Why the struggle against Stalinism is still important today
Many young comrades and sincere communists are of the opinion that the historical struggle of the Trotskyists against Stalinism, since the Left Opposition was formed in the USSR in 1923, no longer makes sense today. Some Stalinists and neo-Stalinists claim that the struggle between Trotskyists and Stalinists is a “fight of fanatics” like in a soccer match.
The issue deserves a political and theoretical response that will help the new generations to draw their own conclusions. The ideological, political, theoretical, and programmatic combat against the legacy of Stalinism is fundamental today because the role played by Stalinism—which relied on the weight of the USSR and the usurpation of the legacy of the Russian Revolution—was so violent and so harmful for the world workers’ movement that it influences all the opportunist, traitorous, and bureaucratic currents to this day.
The theory of camps
For example, Stalinism was responsible for systematizing and giving a theoretical body to the policy of class collaboration and unity with the bourgeoisie, through the Popular Front policy approved at the Seventh Congress of the Communist International in 1935.
The policy of the Popular Front was based on the “theory of camps” or “progressive bourgeois camp,” which replaced the idea of the class struggle between the bourgeoisie and the proletariat with the conception of the struggle between two camps: on one side, the camp of the reactionary bourgeoisie, the ultra-right and fascism; on the other side, the “progressive” camp formed by the working class, the popular sectors, and the “progressive” bourgeoisie.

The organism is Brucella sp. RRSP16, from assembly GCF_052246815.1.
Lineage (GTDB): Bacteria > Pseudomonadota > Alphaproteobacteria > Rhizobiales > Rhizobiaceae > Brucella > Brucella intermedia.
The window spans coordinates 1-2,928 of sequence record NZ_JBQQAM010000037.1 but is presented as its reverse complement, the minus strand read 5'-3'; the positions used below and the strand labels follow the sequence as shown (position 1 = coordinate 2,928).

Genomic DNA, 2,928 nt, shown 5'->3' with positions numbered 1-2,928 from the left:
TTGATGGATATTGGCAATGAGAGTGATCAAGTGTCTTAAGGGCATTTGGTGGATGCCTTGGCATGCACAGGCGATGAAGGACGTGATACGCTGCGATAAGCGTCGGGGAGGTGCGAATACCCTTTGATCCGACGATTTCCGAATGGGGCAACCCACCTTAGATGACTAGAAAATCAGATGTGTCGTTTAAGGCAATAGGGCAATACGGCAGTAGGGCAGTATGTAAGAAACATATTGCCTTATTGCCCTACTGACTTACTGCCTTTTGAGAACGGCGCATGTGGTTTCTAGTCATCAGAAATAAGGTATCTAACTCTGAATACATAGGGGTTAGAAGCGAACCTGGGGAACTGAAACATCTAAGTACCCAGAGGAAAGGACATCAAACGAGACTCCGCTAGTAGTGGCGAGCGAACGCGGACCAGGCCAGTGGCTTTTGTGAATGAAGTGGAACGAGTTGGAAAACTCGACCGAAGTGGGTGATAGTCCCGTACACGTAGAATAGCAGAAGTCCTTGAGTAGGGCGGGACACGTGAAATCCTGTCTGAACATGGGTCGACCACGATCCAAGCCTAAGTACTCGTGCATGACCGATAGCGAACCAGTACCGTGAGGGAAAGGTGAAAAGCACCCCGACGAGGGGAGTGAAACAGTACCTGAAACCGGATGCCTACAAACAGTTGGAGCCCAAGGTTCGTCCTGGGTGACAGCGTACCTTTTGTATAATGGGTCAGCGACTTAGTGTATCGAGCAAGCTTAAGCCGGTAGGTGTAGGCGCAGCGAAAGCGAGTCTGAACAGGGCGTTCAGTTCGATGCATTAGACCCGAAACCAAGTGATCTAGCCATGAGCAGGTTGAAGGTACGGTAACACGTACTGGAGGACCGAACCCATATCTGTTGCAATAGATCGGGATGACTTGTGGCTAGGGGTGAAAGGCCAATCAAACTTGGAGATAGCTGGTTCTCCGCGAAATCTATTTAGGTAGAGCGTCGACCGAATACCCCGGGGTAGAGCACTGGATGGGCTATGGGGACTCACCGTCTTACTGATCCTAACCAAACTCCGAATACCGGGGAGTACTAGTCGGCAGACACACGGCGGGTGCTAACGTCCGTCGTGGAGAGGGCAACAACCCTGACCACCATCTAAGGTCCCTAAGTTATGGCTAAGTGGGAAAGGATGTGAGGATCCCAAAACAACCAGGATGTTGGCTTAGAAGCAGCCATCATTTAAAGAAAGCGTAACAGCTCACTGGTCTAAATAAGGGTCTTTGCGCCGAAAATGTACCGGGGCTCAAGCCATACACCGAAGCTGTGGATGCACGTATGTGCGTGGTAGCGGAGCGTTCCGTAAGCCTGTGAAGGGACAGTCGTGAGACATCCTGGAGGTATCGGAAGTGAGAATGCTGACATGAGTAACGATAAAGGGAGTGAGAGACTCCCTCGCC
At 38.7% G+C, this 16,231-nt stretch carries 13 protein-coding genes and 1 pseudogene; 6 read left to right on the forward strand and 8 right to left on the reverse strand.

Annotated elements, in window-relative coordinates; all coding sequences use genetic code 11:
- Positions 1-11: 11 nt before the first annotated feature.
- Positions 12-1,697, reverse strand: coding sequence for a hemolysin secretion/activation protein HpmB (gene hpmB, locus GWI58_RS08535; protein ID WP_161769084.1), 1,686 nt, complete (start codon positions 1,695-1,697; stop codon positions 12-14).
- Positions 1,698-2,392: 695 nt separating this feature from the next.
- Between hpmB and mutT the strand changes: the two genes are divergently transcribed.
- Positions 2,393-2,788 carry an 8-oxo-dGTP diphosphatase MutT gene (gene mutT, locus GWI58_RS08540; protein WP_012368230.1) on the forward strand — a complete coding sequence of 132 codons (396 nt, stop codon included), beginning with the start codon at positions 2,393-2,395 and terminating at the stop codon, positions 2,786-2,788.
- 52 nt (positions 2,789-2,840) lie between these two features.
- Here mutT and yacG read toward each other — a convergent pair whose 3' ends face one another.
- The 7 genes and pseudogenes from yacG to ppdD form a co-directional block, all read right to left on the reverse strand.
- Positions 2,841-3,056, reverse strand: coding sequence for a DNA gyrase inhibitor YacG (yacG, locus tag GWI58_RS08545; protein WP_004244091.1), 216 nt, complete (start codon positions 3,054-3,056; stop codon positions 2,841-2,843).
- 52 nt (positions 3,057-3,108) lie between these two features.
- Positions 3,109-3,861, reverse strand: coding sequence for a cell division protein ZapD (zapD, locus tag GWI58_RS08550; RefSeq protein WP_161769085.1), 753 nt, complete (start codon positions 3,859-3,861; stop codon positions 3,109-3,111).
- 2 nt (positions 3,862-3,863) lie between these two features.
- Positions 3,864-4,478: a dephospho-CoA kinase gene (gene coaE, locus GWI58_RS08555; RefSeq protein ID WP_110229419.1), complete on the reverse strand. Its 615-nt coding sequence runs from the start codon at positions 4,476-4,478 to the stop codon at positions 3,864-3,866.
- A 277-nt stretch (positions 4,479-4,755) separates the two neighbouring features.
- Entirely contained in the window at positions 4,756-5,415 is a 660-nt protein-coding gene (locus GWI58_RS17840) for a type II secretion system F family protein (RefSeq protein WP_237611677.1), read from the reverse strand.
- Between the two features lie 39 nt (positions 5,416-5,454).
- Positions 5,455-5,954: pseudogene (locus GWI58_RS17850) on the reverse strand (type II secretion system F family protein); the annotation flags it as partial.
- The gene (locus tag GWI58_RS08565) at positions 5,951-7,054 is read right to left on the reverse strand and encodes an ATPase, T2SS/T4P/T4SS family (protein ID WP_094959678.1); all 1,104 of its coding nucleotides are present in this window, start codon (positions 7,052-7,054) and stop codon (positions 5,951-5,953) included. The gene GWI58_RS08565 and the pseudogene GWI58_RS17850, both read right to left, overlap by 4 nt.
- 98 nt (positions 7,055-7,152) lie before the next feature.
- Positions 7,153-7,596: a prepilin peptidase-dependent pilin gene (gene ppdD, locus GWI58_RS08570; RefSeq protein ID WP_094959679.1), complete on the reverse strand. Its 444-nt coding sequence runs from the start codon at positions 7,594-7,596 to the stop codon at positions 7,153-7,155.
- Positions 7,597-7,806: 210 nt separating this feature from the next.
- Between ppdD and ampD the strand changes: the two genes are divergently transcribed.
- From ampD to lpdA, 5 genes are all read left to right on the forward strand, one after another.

According to this theory, revolutionaries should fight for progressive governments to come to power and rule with their support or participation. This is the opposite of what the leaders of Marxism said: that revolutionaries can never participate in or support bourgeois governments because they will lead the workers’ movement to terrible defeats.
In today’s world
Currently, uniting with the bourgeoisie to govern is practically universal in the world left. Just look at the Broad Front Lula-Alckmin and sectors of the Centrão [Brazilian trade-union federation] in the current government. Or the so-called “progressive” governments in Latin America. Or the social democratic governments in Europe. And all of them have led and currently lead to defeats.
The theory of camps is closely linked to the false theory of “socialism in one country,” which proclaimed that socialism could be achieved in the USSR because of the exceptional conditions of the country, i.e., because of its territorial extension and natural wealth. Therefore, the fundamental task of the communists of the whole world would be to defend the USSR, subordinating the world socialist revolution to the interests of the USSR. This is also contrary to the principles of Marxism that socialism can only be an international system, which implies the working class taking power in the advanced capitalist countries; otherwise, the capitalist world economy would end up prevailing.
The greatest evidence of the failure of “socialism in one country” is that the countries of so-called “real socialism” totally succumbed to the pressures of world capitalism, and the Stalinist bureaucracy decided to restore capitalism and transform itself into a new bourgeoisie, as in Russia and China.
Stalinism, to justify its dictatorship, produced a falsified history that the political regime of socialism would be a one-party regime, the Communist Party, which should totally eliminate workers’ democracy in the soviets (councils), transforming them into decorative bodies and establishing a bureaucratic dictatorship that became a one-man dictatorship, that of Stalin. And this dictatorship was based on a monolithic party, without the right to any democratic debate and in which any criticism could be punished by firing squad.